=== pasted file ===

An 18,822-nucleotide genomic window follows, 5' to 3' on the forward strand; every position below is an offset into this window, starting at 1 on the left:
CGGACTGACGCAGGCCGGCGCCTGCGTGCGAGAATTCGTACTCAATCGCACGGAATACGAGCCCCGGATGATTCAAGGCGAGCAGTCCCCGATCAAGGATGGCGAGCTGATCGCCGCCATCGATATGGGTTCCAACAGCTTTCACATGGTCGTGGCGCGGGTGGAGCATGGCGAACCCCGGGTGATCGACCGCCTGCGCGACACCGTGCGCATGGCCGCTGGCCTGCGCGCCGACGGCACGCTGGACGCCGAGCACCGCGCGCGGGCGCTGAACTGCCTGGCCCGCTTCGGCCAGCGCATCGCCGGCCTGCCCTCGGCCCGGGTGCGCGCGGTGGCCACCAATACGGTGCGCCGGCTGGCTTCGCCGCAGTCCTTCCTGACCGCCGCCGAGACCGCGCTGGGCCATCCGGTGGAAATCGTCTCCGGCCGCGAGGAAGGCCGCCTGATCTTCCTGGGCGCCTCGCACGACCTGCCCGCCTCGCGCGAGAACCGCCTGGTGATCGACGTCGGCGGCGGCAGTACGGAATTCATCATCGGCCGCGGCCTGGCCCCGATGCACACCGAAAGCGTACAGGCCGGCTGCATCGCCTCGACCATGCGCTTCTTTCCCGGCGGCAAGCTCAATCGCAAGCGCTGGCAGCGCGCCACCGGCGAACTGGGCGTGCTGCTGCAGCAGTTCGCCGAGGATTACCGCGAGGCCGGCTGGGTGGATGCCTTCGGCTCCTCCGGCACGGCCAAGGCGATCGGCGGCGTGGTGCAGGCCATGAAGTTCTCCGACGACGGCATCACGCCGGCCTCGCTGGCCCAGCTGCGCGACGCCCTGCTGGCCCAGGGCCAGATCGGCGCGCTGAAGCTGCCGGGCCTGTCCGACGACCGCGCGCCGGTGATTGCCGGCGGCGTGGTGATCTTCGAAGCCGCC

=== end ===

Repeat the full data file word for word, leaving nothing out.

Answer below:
An 18,822-nucleotide genomic window follows, 5' to 3' on the forward strand; every position below is an offset into this window, starting at 1 on the left:
CGGACTGACGCAGGCCGGCGCCTGCGTGCGAGAATTCGTACTCAATCGCACGGAATACGAGCCCCGGATGATTCAAGGCGAGCAGTCCCCGATCAAGGATGGCGAGCTGATCGCCGCCATCGATATGGGTTCCAACAGCTTTCACATGGTCGTGGCGCGGGTGGAGCATGGCGAACCCCGGGTGATCGACCGCCTGCGCGACACCGTGCGCATGGCCGCTGGCCTGCGCGCCGACGGCACGCTGGACGCCGAGCACCGCGCGCGGGCGCTGAACTGCCTGGCCCGCTTCGGCCAGCGCATCGCCGGCCTGCCCTCGGCCCGGGTGCGCGCGGTGGCCACCAATACGGTGCGCCGGCTGGCTTCGCCGCAGTCCTTCCTGACCGCCGCCGAGACCGCGCTGGGCCATCCGGTGGAAATCGTCTCCGGCCGCGAGGAAGGCCGCCTGATCTTCCTGGGCGCCTCGCACGACCTGCCCGCCTCGCGCGAGAACCGCCTGGTGATCGACGTCGGCGGCGGCAGTACGGAATTCATCATCGGCCGCGGCCTGGCCCCGATGCACACCGAAAGCGTACAGGCCGGCTGCATCGCCTCGACCATGCGCTTCTTTCCCGGCGGCAAGCTCAATCGCAAGCGCTGGCAGCGCGCCACCGGCGAACTGGGCGTGCTGCTGCAGCAGTTCGCCGAGGATTACCGCGAGGCCGGCTGGGTGGATGCCTTCGGCTCCTCCGGCACGGCCAAGGCGATCGGCGGCGTGGTGCAGGCCATGAAGTTCTCCGACGACGGCATCACGCCGGCCTCGCTGGCCCAGCTGCGCGACGCCCTGCTGGCCCAGGGCCAGATCGGCGCGCTGAAGCTGCCGGGCCTGTCCGACGACCGCGCGCCGGTGATTGCCGGCGGCGTGGTGATCTTCGAAGCCGCC